It is this group that helps to make up a significant portion of the media’s favorite new voting buzz word: “suburban voters”, behind only the Loch Ness monster and Obama-Trump voters on the scale of top elusive creatures we have yet to get a picture of (just kidding, they are very much real). These voters have deserted Trump and the Republicans almost as soon as the clock struck noon on inauguration day. Since then, Democrats have won a Senate seat in Alabama and a landslide 40-seat gain in the House of Representative in the 2018 midterms, all due in large part to these suburban voters.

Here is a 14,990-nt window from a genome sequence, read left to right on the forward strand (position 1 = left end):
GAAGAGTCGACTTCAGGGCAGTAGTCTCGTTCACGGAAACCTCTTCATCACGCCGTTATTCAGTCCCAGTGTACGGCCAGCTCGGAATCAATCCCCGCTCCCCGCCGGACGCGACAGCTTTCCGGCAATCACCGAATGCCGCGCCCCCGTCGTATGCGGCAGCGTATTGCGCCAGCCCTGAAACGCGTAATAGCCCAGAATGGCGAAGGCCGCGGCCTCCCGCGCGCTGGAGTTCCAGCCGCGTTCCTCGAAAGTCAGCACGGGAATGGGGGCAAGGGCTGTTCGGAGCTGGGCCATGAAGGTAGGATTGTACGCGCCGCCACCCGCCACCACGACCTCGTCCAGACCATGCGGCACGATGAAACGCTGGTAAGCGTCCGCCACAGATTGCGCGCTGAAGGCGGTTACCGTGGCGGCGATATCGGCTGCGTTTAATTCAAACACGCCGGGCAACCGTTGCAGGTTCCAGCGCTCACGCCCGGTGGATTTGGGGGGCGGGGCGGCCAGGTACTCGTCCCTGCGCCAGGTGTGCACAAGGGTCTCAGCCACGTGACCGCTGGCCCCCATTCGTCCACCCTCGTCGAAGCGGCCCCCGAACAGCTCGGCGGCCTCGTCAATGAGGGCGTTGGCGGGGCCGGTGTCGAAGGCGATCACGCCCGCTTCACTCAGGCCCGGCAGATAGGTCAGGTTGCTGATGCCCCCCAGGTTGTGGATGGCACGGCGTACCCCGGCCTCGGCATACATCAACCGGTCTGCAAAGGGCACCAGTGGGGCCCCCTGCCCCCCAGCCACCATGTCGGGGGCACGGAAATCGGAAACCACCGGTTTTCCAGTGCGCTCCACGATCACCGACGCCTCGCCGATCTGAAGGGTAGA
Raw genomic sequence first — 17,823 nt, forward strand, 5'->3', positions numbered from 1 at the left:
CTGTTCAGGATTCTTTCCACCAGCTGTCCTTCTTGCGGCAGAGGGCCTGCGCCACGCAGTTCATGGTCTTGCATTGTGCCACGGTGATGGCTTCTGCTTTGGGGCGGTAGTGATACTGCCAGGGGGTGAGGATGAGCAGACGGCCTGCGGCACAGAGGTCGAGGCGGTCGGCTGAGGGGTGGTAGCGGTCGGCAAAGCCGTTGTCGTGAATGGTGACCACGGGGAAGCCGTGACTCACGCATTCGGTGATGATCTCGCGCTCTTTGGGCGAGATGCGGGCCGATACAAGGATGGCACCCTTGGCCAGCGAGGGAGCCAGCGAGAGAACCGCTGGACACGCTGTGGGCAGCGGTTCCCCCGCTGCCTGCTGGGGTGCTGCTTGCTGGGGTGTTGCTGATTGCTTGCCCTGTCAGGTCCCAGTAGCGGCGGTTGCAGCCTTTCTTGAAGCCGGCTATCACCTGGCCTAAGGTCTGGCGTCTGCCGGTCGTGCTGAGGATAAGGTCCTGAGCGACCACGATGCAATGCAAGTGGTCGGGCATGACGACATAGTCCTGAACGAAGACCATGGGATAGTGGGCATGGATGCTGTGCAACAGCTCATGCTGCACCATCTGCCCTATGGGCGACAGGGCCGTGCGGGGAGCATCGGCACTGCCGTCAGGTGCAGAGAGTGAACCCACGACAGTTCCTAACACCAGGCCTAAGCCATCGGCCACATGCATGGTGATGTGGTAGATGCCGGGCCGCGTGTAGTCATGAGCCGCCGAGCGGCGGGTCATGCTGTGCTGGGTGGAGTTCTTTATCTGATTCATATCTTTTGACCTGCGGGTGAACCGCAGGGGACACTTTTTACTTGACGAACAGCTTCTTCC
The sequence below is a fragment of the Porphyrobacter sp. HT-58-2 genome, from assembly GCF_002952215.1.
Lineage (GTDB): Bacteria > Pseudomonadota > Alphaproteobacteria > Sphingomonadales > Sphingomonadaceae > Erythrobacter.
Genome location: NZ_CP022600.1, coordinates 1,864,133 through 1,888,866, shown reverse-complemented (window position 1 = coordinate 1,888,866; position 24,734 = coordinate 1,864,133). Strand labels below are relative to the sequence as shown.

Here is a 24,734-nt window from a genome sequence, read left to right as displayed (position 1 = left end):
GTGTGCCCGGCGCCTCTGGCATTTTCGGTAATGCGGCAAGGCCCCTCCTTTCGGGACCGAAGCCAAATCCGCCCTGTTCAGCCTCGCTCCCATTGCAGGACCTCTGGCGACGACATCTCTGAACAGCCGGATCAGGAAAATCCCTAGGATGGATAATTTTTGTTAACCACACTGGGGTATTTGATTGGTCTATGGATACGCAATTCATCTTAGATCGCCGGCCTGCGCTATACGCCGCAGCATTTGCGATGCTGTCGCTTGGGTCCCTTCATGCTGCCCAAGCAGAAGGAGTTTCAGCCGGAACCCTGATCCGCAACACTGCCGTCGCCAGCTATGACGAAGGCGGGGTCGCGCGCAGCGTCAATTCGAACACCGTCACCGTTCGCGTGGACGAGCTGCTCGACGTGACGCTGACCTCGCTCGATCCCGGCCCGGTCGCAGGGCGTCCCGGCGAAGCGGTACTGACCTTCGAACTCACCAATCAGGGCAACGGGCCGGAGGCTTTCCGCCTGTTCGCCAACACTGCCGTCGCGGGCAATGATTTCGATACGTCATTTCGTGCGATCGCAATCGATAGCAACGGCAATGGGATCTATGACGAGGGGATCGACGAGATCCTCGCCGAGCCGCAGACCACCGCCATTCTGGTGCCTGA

Now the narrative on political talk shows almost always has the implied question: how are the Democrats going to lose these voters so Trump wins re-election? The fact of the matter is that if Trump’s behavior doesn’t appall you enough to crawl over broken class to go to the polls (or mailbox) in November, then not getting your vote was not the fault of the Democrats. There is a community on Reddit called “Enlightened Centrism”, and its main purpose is to point out instances of this behavior online. Essentially, they seek to dispel the notion that “well, something Nancy Pelosi said made me vote for the racist, narcissistic president! It was too much!” Nothing that a Democrat would reasonably say between now and election day will ever be more outrageous than locking kids in cages, calling white supremacists “very fine people”, withholding funds from foreign allies to get dirt on a political opponent, saying the coronavirus would go away like magic one day, or implying violence against American citizens by saying “when the looting starts, the shooting starts”. In fact, even as I write this on the day of the Georgia primary, we are seeing Georgians waiting in excess of 7 hours to vote…in America! This, no doubt, is a dress rehearsal for the GOP in November (because they know they cannot win a fair election), all thanks to John Roberts’ Supreme Court gutting the Voting Rights Act.